A prototype Mars rover from the University of Saskatchewan accidentally discovered dinosaur fossils in Alberta, Canada during a testing competition in June.
The prototype rover was constructed by a design team from the University of Saskatchewan, which was testing it in a provincial park. The design team was looking for terrain that closely mimicked the Martian surface, to test prototypes of the rover.
“We initially noticed a rock that looked surprisingly like a thigh bone protruding from the ground,” Danno Peters, a student studying engineering physics at the University of Saskatchewan, told Live Science Wednesday. “It was encased in rock which was lighter than the surrounding stones.”
Experts suspect the fossil bones are part of a hadrosaurid, a type of duck-billed dinosaur. Park officials who were with the university team during the discovery were able to confirm the find as dinosaur fossils. However, the bones have not yet been excavated, which makes it difficult to establish their identity with certainty.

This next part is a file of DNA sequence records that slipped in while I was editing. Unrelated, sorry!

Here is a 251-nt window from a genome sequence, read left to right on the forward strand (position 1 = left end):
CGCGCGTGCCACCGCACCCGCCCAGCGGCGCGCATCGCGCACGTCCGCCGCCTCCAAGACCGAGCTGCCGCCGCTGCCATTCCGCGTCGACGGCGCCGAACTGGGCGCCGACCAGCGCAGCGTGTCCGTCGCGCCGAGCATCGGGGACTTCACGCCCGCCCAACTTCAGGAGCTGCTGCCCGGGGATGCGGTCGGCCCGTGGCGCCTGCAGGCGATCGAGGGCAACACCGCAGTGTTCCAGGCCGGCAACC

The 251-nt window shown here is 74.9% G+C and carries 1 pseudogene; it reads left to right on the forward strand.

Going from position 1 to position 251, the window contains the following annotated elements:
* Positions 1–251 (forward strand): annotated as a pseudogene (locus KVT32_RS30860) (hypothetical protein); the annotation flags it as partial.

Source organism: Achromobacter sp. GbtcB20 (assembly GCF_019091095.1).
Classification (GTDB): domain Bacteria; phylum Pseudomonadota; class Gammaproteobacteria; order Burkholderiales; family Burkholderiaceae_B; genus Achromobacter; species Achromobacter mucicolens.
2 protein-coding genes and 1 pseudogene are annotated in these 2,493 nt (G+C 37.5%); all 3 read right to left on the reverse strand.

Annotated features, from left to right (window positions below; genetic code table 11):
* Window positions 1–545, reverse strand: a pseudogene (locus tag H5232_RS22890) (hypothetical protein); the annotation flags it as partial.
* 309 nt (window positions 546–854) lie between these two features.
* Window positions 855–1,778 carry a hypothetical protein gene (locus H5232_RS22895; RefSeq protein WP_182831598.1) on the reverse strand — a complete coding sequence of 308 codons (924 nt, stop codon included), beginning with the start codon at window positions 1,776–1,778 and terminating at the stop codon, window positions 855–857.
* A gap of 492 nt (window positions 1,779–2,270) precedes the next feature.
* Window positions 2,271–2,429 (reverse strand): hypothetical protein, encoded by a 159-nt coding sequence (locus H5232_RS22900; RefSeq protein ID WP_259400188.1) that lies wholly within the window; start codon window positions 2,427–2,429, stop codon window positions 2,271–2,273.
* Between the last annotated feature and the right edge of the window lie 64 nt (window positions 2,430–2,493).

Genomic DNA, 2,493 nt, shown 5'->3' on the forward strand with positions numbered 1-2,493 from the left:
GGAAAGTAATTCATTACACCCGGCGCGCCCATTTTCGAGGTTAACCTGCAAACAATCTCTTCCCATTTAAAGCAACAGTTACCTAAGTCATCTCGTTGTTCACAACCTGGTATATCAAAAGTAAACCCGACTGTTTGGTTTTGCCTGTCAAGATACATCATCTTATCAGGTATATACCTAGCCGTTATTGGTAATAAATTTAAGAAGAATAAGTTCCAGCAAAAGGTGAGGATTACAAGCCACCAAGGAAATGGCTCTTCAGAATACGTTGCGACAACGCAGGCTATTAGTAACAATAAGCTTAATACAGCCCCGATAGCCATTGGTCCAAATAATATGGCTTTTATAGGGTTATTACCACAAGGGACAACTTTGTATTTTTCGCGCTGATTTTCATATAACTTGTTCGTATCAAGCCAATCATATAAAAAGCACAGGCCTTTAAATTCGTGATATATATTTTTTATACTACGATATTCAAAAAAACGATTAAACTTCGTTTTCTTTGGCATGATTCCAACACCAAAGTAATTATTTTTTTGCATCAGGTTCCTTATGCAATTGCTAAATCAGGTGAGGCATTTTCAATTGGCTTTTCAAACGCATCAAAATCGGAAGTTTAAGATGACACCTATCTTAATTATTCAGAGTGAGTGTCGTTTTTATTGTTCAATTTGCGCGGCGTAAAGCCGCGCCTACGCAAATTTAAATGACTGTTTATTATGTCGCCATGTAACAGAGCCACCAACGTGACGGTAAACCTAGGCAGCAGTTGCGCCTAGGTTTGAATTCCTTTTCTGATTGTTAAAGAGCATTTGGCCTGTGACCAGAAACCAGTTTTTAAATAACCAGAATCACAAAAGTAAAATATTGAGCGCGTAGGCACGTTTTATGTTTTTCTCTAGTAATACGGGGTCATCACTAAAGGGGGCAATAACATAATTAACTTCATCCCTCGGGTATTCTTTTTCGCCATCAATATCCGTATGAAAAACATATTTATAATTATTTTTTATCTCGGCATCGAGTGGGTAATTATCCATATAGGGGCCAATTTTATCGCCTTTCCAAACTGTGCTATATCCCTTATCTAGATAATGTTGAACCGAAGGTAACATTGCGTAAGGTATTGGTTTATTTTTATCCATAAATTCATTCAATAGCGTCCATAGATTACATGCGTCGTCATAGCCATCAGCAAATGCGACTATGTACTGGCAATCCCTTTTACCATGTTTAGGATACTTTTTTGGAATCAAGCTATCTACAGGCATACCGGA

After the fossils were identified, the design team tested the rovers on a nearby site.
The rover competition is part of a series of testing experiments to develop technology for NASA’s Mars 2020 rover missions, which will look for signs of life, past and present in a region of Mars where life could have existed.
The rover will include a wide array of scientific instruments to test for the presence of life as well as microphones to listen to the sounds of Mars and potentially even include tiny helicopter-like drones, which would use the rover as a base for further exploration. Most notably, Mars 2020 will be equipped with a powerful laser drill which will vaporize rocks and soils to determine their composition.
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